Wednesday, January 20, 2010

We are not the Neelys, but . . .

We have discovered how much fun it is to cook together!

When I have watched the Neelys' Food Network show, Down Home with the Neelys, they work together in that kitchen like a well-oiled machine. And, they enjoy working together and helping one another. They also flirt an awful lot, but I find that cute, because, well, I'm married to the biggest flirt on the planet, and we do our fair share of flirting!

Our usual routine for cooking dinner was one person would cook and the other would clean. That seemed fair to us, and it worked out good for us, too. In the beginning of our marriage, I was not a cook. Like I said before, Hamburger Helper was my Go-To meal. But, I was an ace at washing dishes. And, he is an outstanding cook, so it worked out well.

But, now . . . I enjoy being in the kitchen and want to cook. And, I want to help. And, sometimes, I need his help. Still learning, you know, and well, math was never my strong subject and doubling or halving a recipe requires some math!

Recently, we had dinner at our house with some friends. Our dinner menu was Almond Crusted Chicken with a white sauce (a Rachael Ray recipe, minus the scallions for the non-onion eaters, and minus the wine for the momma-to-be), mashed red potatos, roasted carrots, and green beans. We decided to split up the cooking duties - I would make the chicken and the sauce, while he did the veggie side dishes. I also made a soy dessert, which I will post later, once I figure out what to call it. . . pudding? pie? pudding pie?

We were cooking, and drinking wine, talking, and singing along with the music, and generally having a blast, and that was before the company arrived! Once our friends did arrive, it was just like more people joined the party. The more, the merrier!

We enjoyed cooking with each other so much, we decided to do it again. And, we didn't even have company coming! We decided to make a dish called Shakshoukah, made with tomatos and eggs - I'll post this one, too, eventually - with polenta, and hummus and pita bread. He made the Shakshoukah and polenta on the stovetop, while I made the hummus in a blender and made the pita bread (from my new favorite book, Artisan Bread in Five Minutes a Day).

We didn't talk as much this time around, but I chalk that up to trying a new recipe. It was the first time for him making Shakshoukah, and it was my first time making pita bread (I will be posting about this later, too). However, I still enjoyed being with my husband, doing something together, and doing something new together. And, the food was delicious! Eating our creations was just as much fun as making them together!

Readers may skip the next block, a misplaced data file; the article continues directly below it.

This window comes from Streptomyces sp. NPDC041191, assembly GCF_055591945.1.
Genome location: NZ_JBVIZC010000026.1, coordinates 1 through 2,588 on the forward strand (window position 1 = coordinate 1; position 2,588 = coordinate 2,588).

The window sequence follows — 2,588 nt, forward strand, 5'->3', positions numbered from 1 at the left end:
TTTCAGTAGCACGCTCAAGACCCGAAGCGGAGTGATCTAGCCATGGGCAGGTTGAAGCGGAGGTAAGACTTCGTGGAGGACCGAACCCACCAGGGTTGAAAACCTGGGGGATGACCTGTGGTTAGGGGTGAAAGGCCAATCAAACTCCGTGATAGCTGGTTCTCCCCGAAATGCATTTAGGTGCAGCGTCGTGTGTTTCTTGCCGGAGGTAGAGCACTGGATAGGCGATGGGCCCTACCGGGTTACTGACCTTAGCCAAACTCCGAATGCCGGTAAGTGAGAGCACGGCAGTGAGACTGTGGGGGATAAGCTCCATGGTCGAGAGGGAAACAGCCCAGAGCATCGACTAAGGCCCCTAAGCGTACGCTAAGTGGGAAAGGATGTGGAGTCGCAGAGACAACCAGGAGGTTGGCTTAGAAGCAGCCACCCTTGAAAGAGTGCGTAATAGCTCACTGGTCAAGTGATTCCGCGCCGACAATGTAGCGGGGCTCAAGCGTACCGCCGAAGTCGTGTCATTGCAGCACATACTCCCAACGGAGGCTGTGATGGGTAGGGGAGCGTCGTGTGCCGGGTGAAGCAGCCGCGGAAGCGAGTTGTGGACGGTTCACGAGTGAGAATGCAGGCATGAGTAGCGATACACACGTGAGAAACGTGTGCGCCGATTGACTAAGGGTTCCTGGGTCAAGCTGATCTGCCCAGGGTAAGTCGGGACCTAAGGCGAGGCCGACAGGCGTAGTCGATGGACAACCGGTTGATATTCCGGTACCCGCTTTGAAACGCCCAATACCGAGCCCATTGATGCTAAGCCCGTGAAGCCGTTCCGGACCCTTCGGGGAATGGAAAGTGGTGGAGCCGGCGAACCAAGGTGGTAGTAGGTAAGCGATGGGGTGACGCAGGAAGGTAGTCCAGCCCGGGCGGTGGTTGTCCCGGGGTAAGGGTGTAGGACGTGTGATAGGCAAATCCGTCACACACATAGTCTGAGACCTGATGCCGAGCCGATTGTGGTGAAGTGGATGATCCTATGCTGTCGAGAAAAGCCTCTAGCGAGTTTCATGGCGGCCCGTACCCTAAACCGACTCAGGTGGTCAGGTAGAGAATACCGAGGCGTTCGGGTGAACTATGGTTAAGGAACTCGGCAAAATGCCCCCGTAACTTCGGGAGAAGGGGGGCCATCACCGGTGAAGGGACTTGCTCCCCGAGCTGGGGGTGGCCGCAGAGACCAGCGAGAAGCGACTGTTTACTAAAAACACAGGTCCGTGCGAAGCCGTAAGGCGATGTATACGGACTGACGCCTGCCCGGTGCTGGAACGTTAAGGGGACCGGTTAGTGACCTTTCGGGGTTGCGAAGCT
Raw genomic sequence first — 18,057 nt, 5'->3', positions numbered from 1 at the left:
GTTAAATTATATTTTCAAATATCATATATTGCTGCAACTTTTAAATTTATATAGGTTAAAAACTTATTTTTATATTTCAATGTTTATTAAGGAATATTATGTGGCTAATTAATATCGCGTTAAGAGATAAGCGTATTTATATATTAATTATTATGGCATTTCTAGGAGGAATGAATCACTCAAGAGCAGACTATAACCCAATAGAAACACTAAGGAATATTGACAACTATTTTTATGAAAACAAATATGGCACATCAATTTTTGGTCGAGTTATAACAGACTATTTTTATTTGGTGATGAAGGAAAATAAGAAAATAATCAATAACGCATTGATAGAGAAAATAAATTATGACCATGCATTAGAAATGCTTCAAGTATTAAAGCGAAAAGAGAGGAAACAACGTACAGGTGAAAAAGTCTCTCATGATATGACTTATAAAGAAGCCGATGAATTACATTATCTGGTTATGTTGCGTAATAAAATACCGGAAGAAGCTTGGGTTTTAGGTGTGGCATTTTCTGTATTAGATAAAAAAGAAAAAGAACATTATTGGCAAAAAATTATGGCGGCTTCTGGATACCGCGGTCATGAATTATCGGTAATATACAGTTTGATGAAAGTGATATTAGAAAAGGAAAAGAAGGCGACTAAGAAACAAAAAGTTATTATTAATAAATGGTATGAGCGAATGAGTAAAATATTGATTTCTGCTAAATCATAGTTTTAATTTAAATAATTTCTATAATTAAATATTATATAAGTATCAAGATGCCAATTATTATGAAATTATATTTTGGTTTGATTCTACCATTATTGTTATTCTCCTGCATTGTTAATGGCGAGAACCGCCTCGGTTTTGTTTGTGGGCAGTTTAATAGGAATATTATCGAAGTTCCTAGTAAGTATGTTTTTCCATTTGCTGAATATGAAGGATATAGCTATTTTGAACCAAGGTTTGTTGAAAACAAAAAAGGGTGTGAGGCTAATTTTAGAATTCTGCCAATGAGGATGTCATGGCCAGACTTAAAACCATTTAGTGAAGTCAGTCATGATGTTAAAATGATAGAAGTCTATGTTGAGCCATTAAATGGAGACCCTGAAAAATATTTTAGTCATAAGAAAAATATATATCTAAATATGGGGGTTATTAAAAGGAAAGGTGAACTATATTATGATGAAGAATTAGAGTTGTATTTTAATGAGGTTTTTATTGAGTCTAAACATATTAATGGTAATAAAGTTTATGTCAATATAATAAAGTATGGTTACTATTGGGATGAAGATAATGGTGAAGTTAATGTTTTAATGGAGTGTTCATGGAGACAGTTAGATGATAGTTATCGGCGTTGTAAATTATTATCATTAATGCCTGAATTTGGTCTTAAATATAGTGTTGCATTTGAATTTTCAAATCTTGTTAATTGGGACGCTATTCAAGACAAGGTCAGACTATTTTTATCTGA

Doing something simple and everyday can be refreshing and fun if done with someone you love!

Tuesday, January 12, 2010

Maggie Biscuits

Our dog, Maggie, is most definitely Food Motivated. She likes her tennis balls, and ropes for tug-of-war. She even likes her Couch Time. But nothing, absolutely nothing, focuses her like food. I suppose I can't blame her!

One day, while browsing our local library for some good reads I came across K-9 Nation Biscuit Book: Baking for Your Best Friend, by Klecko. (Here is a link to the book at I immediately picked it up. It fit right in with my new desire to avoid packaged, processed foods and all the preservatives that come with them. Why not bake for our dog, too? We want her to be healthy and live a long happy life.

As books go, I enjoyed the personal stories that prefaced each recipe. As recipes go, I only tried two recipes in the book, mainly because I had all the ingredients on hand, except for one ingredient in each, and they were ingredients I would always have on hand. The first on I tried was called "Auggie's Doggie Biscuits", and consisted of all-purpose flour, tuna, milk and water. The original recipe calls for chervil (a member of the parsley family) which I do not have on hand. So, it was omitted. Maggie liked those very much. The second I tried was "Meatball's PBJ Biscuits", and has whole wheat flour, all-purpose flour, cracked wheat, water, olive oil, and of course, peanut butter and jelly. The original recipe also has orange flower water as an optional ingredient. I left that out. I also left out the cracked wheat since I don't usually have that either. These PBJ Biscuits were a big hit with Maggie.

These biscuits are easy to make and last a long time -- provided they store well and don't get moldy! I have had two batches go moldy on me, so I put half of the baked biscuits in the freezer now. That will be a nice cooling treat in the summer here for Maggie! Iced biscuits!

The latest batch of biscuits I made was the PBJ biscuits, but I altered a lot, and they still turned out great for Maggie. She loves them still, even with the changes.